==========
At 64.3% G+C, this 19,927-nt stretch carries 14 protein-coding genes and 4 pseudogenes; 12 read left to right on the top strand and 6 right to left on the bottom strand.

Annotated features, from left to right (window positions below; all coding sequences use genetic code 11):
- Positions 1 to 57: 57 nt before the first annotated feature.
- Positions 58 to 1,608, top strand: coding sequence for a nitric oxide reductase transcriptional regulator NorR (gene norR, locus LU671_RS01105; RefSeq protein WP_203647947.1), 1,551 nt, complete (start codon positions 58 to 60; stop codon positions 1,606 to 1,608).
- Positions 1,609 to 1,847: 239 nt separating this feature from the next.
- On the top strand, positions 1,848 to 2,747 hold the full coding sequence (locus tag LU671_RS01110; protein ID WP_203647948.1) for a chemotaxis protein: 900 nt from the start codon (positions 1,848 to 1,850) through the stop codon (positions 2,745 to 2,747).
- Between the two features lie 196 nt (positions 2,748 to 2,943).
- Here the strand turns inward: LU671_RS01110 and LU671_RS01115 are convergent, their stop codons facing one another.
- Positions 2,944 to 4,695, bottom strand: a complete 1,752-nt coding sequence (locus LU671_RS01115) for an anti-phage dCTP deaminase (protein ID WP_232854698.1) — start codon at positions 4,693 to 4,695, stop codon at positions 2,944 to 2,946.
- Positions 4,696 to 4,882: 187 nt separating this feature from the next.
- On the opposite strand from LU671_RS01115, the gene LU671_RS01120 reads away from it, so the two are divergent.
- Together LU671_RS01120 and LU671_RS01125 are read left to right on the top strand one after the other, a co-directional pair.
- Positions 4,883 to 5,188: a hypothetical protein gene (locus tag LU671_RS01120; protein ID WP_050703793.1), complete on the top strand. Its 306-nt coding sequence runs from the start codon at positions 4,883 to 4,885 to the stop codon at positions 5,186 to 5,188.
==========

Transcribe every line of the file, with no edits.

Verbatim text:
At 64.3% G+C, this 19,927-nt stretch carries 14 protein-coding genes and 4 pseudogenes; 12 read left to right on the top strand and 6 right to left on the bottom strand.

Annotated features, from left to right (window positions below; all coding sequences use genetic code 11):
- Positions 1 to 57: 57 nt before the first annotated feature.
- Positions 58 to 1,608, top strand: coding sequence for a nitric oxide reductase transcriptional regulator NorR (gene norR, locus LU671_RS01105; RefSeq protein WP_203647947.1), 1,551 nt, complete (start codon positions 58 to 60; stop codon positions 1,606 to 1,608).
- Positions 1,609 to 1,847: 239 nt separating this feature from the next.
- On the top strand, positions 1,848 to 2,747 hold the full coding sequence (locus tag LU671_RS01110; protein ID WP_203647948.1) for a chemotaxis protein: 900 nt from the start codon (positions 1,848 to 1,850) through the stop codon (positions 2,745 to 2,747).
- Between the two features lie 196 nt (positions 2,748 to 2,943).
- Here the strand turns inward: LU671_RS01110 and LU671_RS01115 are convergent, their stop codons facing one another.
- Positions 2,944 to 4,695, bottom strand: a complete 1,752-nt coding sequence (locus LU671_RS01115) for an anti-phage dCTP deaminase (protein ID WP_232854698.1) — start codon at positions 4,693 to 4,695, stop codon at positions 2,944 to 2,946.
- Positions 4,696 to 4,882: 187 nt separating this feature from the next.
- On the opposite strand from LU671_RS01115, the gene LU671_RS01120 reads away from it, so the two are divergent.
- Together LU671_RS01120 and LU671_RS01125 are read left to right on the top strand one after the other, a co-directional pair.
- Positions 4,883 to 5,188: a hypothetical protein gene (locus tag LU671_RS01120; protein ID WP_050703793.1), complete on the top strand. Its 306-nt coding sequence runs from the start codon at positions 4,883 to 4,885 to the stop codon at positions 5,186 to 5,188.